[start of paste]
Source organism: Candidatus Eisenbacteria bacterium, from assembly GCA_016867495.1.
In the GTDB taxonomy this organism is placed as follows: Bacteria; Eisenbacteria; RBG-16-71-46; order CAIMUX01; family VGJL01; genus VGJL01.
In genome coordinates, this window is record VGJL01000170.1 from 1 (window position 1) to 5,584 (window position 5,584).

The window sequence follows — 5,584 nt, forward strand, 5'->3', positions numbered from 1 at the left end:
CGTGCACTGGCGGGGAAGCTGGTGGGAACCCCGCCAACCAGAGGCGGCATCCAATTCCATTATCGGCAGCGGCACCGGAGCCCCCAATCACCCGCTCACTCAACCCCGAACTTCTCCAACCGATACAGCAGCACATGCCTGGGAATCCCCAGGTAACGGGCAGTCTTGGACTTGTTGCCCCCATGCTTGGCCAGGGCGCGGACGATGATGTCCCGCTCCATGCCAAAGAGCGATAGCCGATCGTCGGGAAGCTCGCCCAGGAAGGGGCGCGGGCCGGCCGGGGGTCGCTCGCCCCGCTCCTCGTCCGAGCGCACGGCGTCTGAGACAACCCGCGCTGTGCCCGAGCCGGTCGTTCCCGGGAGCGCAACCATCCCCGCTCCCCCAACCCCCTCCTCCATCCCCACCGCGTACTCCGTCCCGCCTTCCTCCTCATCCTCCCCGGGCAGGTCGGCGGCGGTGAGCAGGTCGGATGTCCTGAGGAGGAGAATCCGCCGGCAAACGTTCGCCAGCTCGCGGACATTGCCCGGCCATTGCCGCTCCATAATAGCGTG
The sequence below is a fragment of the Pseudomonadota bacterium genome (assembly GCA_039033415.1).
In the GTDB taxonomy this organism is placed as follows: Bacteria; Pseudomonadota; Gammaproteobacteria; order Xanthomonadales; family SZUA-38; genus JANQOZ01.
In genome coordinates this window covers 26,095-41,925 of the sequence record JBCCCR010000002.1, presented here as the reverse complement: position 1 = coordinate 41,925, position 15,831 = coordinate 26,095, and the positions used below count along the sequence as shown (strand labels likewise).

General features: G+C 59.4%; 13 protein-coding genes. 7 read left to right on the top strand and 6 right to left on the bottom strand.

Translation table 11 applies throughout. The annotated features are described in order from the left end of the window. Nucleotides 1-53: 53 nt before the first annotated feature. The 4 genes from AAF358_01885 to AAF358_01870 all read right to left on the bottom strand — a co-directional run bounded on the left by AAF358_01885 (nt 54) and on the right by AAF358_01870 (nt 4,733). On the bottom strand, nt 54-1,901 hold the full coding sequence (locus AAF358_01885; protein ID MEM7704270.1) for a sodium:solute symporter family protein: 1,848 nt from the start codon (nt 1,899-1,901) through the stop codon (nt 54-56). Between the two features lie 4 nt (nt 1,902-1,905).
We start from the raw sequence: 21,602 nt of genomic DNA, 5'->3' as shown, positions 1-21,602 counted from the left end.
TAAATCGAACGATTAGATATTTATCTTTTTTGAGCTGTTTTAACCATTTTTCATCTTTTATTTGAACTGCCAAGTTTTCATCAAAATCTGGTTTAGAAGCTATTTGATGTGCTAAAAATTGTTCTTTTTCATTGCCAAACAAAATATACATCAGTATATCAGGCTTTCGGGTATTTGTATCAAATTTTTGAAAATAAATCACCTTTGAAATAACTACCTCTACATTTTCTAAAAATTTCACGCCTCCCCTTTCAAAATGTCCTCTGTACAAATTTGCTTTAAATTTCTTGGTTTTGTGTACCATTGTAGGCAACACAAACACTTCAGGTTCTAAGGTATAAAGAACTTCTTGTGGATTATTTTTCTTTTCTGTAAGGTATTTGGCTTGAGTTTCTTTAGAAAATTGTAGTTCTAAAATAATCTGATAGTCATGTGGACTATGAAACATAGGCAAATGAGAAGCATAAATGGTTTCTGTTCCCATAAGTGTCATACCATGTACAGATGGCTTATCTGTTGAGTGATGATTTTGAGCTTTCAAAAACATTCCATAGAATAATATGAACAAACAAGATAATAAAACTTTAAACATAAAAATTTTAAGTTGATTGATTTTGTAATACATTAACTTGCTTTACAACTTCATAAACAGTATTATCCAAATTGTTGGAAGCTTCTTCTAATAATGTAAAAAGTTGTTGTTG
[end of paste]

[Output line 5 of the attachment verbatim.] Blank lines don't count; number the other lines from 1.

CGTGCACTGGCGGGGAAGCTGGTGGGAACCCCGCCAACCAGAGGCGGCATCCAATTCCATTATCGGCAGCGGCACCGGAGCCCCCAATCACCCGCTCACTCAACCCCGAACTTCTCCAACCGATACAGCAGCACATGCCTGGGAATCCCCAGGTAACGGGCAGTCTTGGACTTGTTGCCCCCATGCTTGGCCAGGGCGCGGACGATGATGTCCCGCTCCATGCCAAAGAGCGATAGCCGATCGTCGGGAAGCTCGCCCAGGAAGGGGCGCGGGCCGGCCGGGGGTCGCTCGCCCCGCTCCTCGTCCGAGCGCACGGCGTCTGAGACAACCCGCGCTGTGCCCGAGCCGGTCGTTCCCGGGAGCGCAACCATCCCCGCTCCCCCAACCCCCTCCTCCATCCCCACCGCGTACTCCGTCCCGCCTTCCTCCTCATCCTCCCCGGGCAGGTCGGCGGCGGTGAGCAGGTCGGATGTCCTGAGGAGGAGAATCCGCCGGCAAACGTTCGCCAGCTCGCGGACATTGCCCGGCCATTGCCGCTCCATAATAGCGTG